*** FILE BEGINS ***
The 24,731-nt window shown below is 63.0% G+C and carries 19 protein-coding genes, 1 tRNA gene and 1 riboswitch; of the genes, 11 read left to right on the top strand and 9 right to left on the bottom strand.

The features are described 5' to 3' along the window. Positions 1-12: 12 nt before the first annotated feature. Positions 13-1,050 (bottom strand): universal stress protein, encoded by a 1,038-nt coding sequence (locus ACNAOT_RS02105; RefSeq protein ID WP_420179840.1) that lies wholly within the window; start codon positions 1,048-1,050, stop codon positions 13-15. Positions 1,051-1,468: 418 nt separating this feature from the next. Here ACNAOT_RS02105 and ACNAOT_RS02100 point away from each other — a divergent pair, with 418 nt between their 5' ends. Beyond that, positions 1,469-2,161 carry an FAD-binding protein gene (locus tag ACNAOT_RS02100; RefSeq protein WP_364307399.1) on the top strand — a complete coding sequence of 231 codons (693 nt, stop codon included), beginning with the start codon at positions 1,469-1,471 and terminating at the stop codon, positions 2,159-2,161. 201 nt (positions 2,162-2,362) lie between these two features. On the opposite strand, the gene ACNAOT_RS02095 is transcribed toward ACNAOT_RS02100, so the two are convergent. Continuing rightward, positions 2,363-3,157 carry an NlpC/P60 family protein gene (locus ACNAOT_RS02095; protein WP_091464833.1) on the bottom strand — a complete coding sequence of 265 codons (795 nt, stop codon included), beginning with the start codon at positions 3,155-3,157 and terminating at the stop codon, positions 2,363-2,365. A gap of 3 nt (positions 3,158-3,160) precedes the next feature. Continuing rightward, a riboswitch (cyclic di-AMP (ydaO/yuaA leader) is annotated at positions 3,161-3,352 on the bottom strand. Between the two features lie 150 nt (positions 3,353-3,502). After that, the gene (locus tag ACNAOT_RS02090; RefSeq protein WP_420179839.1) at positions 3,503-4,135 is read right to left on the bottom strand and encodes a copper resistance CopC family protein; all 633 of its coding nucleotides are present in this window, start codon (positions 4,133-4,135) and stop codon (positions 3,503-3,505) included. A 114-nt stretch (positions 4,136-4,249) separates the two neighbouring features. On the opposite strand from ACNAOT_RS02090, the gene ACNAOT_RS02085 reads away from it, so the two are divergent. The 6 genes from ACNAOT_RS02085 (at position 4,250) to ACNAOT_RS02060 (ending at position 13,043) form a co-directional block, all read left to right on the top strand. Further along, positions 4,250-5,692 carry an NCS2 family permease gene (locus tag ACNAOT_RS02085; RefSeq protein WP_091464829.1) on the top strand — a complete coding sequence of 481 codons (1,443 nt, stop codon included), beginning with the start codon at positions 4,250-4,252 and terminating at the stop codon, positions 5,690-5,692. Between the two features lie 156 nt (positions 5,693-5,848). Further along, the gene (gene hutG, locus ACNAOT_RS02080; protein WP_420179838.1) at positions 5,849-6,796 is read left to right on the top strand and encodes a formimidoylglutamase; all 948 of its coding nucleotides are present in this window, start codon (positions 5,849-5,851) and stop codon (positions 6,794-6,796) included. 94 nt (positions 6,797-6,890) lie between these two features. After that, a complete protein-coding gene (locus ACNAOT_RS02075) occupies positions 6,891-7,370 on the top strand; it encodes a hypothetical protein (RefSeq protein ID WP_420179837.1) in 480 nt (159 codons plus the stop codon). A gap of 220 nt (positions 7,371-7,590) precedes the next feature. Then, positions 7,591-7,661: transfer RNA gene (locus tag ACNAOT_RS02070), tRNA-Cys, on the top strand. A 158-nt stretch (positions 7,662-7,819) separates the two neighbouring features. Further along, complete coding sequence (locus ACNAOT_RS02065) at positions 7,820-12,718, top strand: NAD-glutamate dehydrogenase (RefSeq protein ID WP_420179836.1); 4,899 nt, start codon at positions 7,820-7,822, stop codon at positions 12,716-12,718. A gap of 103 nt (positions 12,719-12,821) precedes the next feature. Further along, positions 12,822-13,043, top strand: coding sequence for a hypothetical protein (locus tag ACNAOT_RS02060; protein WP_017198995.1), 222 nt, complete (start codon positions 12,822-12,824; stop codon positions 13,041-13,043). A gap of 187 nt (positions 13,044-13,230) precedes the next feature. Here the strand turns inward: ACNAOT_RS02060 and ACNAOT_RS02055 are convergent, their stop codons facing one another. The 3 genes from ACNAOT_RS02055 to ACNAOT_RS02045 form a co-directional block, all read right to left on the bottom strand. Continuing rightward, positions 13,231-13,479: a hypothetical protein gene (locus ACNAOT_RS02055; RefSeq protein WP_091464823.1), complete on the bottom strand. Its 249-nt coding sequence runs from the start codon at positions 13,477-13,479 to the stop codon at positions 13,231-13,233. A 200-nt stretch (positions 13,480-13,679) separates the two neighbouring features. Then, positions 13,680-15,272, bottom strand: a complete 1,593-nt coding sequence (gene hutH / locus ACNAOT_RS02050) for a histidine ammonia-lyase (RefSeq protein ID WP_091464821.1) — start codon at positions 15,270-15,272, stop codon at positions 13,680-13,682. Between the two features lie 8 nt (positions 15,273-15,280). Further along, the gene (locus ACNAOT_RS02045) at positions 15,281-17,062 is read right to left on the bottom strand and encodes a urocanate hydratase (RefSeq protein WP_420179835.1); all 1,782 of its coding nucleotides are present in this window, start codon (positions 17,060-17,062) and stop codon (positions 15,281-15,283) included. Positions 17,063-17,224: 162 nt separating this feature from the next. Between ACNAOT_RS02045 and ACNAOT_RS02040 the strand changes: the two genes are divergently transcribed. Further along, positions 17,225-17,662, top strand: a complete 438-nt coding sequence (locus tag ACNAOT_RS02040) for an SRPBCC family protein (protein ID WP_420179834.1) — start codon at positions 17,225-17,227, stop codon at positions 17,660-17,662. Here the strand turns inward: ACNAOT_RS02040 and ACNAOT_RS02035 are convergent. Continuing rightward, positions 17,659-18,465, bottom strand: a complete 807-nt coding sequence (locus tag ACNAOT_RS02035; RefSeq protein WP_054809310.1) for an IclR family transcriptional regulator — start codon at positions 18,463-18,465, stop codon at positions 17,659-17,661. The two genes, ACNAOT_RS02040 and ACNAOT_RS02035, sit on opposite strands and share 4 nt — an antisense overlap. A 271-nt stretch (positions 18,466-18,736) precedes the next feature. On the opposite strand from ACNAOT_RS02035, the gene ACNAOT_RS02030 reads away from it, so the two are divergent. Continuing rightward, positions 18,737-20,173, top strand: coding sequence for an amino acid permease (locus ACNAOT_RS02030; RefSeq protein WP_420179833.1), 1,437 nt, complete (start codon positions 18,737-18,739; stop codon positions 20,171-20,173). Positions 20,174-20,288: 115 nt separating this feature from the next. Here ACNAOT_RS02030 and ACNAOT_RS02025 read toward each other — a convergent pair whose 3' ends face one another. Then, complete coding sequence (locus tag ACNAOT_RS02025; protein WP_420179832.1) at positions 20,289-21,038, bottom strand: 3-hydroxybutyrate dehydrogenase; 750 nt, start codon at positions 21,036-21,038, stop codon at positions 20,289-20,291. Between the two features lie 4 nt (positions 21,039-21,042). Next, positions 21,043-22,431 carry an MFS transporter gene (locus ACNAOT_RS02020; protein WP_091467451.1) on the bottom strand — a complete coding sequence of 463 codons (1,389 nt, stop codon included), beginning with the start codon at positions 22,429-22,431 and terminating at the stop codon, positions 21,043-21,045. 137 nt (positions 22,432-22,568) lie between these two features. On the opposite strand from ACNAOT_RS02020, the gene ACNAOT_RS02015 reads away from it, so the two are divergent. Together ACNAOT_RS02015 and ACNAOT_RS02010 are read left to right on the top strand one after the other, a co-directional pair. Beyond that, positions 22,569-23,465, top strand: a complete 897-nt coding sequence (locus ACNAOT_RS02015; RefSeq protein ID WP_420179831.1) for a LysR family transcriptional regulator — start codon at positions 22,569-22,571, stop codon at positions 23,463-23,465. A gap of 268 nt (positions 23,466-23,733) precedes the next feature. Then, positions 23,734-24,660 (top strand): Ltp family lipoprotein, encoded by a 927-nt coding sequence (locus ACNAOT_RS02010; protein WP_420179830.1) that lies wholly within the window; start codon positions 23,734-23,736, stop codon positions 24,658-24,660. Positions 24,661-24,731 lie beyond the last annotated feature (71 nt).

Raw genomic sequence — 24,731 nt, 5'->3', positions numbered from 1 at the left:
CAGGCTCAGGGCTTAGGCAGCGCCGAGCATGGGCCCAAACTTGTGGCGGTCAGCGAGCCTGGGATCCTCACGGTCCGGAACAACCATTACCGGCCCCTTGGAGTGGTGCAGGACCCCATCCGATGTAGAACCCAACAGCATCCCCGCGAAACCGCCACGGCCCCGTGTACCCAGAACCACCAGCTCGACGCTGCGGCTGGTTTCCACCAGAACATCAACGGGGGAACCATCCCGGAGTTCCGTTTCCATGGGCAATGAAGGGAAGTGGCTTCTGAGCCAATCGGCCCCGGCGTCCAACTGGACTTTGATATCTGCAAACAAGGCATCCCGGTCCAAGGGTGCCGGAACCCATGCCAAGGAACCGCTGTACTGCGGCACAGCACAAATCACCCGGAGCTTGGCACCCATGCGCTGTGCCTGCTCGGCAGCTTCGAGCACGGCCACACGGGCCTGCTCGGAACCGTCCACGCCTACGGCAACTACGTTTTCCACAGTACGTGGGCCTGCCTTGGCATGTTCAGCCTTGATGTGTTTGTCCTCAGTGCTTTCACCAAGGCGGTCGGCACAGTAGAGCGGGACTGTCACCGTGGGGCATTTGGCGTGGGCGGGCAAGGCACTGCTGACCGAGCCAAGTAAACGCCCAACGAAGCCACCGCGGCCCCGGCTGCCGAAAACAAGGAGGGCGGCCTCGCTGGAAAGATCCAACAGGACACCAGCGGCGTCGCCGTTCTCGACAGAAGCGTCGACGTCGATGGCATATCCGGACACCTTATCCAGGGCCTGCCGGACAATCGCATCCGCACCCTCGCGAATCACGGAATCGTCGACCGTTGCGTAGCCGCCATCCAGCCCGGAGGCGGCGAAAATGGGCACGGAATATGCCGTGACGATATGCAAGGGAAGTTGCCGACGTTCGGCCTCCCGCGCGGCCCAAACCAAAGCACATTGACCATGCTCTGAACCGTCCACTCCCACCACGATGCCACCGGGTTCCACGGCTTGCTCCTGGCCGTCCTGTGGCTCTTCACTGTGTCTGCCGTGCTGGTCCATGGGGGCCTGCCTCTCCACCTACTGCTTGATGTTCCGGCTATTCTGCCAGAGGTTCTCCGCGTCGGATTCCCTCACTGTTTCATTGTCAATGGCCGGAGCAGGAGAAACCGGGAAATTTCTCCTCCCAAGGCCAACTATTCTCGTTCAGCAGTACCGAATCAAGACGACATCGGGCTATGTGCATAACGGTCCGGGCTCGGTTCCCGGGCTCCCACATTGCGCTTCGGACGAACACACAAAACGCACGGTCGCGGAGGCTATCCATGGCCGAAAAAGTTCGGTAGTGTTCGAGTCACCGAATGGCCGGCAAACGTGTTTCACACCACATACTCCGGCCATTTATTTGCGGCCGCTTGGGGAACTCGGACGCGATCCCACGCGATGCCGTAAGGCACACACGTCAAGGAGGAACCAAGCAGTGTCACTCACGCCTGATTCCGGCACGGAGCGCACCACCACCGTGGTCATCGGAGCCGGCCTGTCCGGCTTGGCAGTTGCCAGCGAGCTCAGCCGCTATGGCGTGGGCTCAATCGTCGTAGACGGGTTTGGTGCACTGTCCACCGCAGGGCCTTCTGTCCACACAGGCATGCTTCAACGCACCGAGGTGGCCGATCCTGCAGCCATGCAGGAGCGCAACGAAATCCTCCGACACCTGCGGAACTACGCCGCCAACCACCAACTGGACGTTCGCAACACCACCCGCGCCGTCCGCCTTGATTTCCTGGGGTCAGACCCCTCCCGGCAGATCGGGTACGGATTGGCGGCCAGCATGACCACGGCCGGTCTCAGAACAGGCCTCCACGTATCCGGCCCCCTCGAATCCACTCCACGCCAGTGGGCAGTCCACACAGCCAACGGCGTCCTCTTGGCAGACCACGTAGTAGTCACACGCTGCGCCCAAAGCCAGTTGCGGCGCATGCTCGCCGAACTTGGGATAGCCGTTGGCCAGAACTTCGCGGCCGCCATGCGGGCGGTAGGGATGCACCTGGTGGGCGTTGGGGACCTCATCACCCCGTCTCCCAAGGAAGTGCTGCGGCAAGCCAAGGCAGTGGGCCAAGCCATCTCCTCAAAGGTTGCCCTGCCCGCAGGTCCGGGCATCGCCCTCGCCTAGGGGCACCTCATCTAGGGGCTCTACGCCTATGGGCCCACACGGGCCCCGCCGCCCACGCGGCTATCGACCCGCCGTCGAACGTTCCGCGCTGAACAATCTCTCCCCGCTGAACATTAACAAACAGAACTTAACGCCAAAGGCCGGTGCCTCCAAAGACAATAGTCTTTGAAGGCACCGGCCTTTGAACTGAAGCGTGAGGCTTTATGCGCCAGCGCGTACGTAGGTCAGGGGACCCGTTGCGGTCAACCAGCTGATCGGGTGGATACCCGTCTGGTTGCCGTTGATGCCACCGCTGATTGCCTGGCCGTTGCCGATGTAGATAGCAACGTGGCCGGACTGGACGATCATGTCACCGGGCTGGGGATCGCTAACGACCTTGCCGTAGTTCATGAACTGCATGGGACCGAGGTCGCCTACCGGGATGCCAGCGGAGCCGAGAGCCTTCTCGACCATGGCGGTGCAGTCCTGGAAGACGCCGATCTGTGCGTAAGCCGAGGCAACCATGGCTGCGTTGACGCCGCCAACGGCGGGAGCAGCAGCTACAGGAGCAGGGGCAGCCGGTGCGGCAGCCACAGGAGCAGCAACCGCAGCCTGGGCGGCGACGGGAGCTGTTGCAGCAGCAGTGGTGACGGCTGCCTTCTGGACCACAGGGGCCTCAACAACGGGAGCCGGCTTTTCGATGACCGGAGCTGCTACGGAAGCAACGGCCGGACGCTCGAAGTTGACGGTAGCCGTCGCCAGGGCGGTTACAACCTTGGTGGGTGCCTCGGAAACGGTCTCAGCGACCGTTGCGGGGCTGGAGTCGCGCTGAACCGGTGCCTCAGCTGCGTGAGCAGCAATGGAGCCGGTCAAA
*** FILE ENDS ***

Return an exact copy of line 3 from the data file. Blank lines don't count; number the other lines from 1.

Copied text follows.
Raw genomic sequence — 24,731 nt, 5'->3', positions numbered from 1 at the left: